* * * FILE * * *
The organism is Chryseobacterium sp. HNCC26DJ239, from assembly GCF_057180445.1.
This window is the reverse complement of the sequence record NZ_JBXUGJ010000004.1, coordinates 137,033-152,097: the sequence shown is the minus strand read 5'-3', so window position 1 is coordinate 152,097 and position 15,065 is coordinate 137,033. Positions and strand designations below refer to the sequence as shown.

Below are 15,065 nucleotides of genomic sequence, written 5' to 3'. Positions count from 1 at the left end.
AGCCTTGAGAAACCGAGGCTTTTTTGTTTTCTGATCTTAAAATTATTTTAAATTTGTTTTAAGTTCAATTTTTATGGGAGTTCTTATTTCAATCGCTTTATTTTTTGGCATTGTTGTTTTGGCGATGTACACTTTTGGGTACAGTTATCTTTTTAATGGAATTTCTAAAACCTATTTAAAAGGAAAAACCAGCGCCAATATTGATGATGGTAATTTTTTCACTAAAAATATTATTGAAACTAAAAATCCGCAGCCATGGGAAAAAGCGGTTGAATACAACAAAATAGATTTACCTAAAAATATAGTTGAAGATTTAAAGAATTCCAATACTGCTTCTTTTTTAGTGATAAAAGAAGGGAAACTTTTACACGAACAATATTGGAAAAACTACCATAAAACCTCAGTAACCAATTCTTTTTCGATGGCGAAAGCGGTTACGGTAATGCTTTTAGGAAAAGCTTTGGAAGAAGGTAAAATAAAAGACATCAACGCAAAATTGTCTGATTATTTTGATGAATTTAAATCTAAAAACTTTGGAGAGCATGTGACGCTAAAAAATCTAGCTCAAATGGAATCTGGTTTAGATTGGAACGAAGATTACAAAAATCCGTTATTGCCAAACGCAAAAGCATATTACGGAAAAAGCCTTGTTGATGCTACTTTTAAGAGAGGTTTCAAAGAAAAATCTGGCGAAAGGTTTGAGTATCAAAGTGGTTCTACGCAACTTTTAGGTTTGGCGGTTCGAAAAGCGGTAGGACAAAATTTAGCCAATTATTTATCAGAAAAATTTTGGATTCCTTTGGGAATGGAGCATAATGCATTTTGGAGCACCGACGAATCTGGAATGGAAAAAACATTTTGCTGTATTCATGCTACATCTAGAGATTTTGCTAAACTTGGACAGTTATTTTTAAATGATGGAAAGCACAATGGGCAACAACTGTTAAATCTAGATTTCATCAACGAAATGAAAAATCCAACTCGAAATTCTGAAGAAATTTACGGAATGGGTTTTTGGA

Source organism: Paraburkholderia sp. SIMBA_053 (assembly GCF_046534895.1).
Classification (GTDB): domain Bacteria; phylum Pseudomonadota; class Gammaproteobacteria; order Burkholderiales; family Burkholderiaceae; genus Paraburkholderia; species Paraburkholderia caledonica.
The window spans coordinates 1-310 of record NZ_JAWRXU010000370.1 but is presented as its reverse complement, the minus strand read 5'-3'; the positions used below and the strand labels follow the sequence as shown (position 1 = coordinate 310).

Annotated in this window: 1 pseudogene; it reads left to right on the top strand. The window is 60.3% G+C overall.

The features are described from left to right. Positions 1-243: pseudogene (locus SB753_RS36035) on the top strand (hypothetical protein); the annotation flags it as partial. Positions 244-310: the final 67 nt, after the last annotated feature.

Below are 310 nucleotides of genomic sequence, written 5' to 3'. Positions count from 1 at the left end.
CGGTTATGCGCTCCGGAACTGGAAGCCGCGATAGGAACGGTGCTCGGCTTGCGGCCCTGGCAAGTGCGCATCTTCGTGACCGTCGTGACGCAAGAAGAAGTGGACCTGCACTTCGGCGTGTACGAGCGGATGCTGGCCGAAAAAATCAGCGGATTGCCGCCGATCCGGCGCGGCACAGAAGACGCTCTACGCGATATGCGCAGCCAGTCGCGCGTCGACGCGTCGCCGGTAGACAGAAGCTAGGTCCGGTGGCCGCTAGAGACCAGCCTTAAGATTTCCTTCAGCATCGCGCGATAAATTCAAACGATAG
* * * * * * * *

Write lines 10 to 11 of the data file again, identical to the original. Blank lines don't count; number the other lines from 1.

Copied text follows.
Below are 310 nucleotides of genomic sequence, written 5' to 3'. Positions count from 1 at the left end.
CGGTTATGCGCTCCGGAACTGGAAGCCGCGATAGGAACGGTGCTCGGCTTGCGGCCCTGGCAAGTGCGCATCTTCGTGACCGTCGTGACGCAAGAAGAAGTGGACCTGCACTTCGGCGTGTACGAGCGGATGCTGGCCGAAAAAATCAGCGGATTGCCGCCGATCCGGCGCGGCACAGAAGACGCTCTACGCGATATGCGCAGCCAGTCGCGCGTCGACGCGTCGCCGGTAGACAGAAGCTAGGTCCGGTGGCCGCTAGAGACCAGCCTTAAGATTTCCTTCAGCATCGCGCGATAAATTCAAACGATAG